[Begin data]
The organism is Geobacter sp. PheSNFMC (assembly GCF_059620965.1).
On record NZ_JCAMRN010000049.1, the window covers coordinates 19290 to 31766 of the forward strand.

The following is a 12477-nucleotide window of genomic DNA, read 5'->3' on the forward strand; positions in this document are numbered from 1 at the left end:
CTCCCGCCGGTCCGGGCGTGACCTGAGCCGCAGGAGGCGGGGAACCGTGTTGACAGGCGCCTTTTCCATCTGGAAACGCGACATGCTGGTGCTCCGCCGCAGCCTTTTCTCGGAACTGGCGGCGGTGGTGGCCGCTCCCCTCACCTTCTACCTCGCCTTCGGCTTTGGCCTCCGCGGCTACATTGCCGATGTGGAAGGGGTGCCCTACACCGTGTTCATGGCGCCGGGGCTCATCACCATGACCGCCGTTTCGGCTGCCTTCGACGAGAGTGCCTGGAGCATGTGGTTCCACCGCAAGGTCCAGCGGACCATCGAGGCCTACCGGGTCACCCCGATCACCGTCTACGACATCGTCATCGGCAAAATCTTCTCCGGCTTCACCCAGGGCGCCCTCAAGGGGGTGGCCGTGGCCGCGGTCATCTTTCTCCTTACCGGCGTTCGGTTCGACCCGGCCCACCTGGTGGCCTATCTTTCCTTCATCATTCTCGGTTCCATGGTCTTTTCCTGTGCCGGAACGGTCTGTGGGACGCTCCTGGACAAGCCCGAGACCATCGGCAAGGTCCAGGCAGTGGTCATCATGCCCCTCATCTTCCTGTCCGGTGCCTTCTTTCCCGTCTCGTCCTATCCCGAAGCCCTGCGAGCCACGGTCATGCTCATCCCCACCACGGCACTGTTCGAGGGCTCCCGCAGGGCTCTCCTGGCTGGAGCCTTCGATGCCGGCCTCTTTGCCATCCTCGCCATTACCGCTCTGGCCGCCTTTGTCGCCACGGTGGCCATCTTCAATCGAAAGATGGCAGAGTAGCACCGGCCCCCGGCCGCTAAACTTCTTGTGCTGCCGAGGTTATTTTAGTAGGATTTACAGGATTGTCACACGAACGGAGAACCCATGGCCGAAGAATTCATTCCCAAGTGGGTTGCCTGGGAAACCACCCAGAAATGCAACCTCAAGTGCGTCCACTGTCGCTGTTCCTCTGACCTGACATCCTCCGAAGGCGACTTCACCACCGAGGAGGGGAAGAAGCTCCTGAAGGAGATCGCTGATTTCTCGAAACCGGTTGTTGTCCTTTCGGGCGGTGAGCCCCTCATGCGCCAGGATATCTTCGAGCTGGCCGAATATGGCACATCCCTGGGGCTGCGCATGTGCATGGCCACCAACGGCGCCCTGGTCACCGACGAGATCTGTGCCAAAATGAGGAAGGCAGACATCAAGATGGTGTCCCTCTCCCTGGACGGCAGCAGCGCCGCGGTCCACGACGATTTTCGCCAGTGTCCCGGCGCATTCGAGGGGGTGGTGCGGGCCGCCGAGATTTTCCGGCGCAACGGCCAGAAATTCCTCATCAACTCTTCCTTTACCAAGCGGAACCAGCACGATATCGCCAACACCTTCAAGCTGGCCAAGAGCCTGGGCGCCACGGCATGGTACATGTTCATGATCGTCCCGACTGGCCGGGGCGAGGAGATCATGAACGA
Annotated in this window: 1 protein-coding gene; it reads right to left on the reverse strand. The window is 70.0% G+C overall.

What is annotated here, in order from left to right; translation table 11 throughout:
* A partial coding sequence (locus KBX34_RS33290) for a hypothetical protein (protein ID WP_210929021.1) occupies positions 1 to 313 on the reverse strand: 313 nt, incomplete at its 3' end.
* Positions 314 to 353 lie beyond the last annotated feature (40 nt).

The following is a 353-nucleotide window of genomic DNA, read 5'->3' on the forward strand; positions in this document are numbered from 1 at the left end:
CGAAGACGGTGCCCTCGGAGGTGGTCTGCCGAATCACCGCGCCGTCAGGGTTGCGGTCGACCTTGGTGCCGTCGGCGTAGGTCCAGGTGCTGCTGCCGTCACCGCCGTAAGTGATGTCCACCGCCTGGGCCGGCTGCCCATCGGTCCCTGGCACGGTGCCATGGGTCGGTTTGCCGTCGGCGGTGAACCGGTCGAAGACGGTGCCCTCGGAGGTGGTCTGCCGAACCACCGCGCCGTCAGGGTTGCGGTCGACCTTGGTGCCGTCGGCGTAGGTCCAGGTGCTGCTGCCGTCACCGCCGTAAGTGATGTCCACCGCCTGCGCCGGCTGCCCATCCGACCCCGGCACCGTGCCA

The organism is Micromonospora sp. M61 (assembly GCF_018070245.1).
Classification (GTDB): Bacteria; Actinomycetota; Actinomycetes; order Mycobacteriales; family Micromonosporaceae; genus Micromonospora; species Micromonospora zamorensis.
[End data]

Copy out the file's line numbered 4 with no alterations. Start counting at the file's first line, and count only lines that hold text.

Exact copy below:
CTCCCGCCGGTCCGGGCGTGACCTGAGCCGCAGGAGGCGGGGAACCGTGTTGACAGGCGCCTTTTCCATCTGGAAACGCGACATGCTGGTGCTCCGCCGCAGCCTTTTCTCGGAACTGGCGGCGGTGGTGGCCGCTCCCCTCACCTTCTACCTCGCCTTCGGCTTTGGCCTCCGCGGCTACATTGCCGATGTGGAAGGGGTGCCCTACACCGTGTTCATGGCGCCGGGGCTCATCACCATGACCGCCGTTTCGGCTGCCTTCGACGAGAGTGCCTGGAGCATGTGGTTCCACCGCAAGGTCCAGCGGACCATCGAGGCCTACCGGGTCACCCCGATCACCGTCTACGACATCGTCATCGGCAAAATCTTCTCCGGCTTCACCCAGGGCGCCCTCAAGGGGGTGGCCGTGGCCGCGGTCATCTTTCTCCTTACCGGCGTTCGGTTCGACCCGGCCCACCTGGTGGCCTATCTTTCCTTCATCATTCTCGGTTCCATGGTCTTTTCCTGTGCCGGAACGGTCTGTGGGACGCTCCTGGACAAGCCCGAGACCATCGGCAAGGTCCAGGCAGTGGTCATCATGCCCCTCATCTTCCTGTCCGGTGCCTTCTTTCCCGTCTCGTCCTATCCCGAAGCCCTGCGAGCCACGGTCATGCTCATCCCCACCACGGCACTGTTCGAGGGCTCCCGCAGGGCTCTCCTGGCTGGAGCCTTCGATGCCGGCCTCTTTGCCATCCTCGCCATTACCGCTCTGGCCGCCTTTGTCGCCACGGTGGCCATCTTCAATCGAAAGATGGCAGAGTAGCACCGGCCCCCGGCCGCTAAACTTCTTGTGCTGCCGAGGTTATTTTAGTAGGATTTACAGGATTGTCACACGAACGGAGAACCCATGGCCGAAGAATTCATTCCCAAGTGGGTTGCCTGGGAAACCACCCAGAAATGCAACCTCAAGTGCGTCCACTGTCGCTGTTCCTCTGACCTGACATCCTCCGAAGGCGACTTCACCACCGAGGAGGGGAAGAAGCTCCTGAAGGAGATCGCTGATTTCTCGAAACCGGTTGTTGTCCTTTCGGGCGGTGAGCCCCTCATGCGCCAGGATATCTTCGAGCTGGCCGAATATGGCACATCCCTGGGGCTGCGCATGTGCATGGCCACCAACGGCGCCCTGGTCACCGACGAGATCTGTGCCAAAATGAGGAAGGCAGACATCAAGATGGTGTCCCTCTCCCTGGACGGCAGCAGCGCCGCGGTCCACGACGATTTTCGCCAGTGTCCCGGCGCATTCGAGGGGGTGGTGCGGGCCGCCGAGATTTTCCGGCGCAACGGCCAGAAATTCCTCATCAACTCTTCCTTTACCAAGCGGAACCAGCACGATATCGCCAACACCTTCAAGCTGGCCAAGAGCCTGGGCGCCACGGCATGGTACATGTTCATGATCGTCCCGACTGGCCGGGGCGAGGAGATCATGAACGA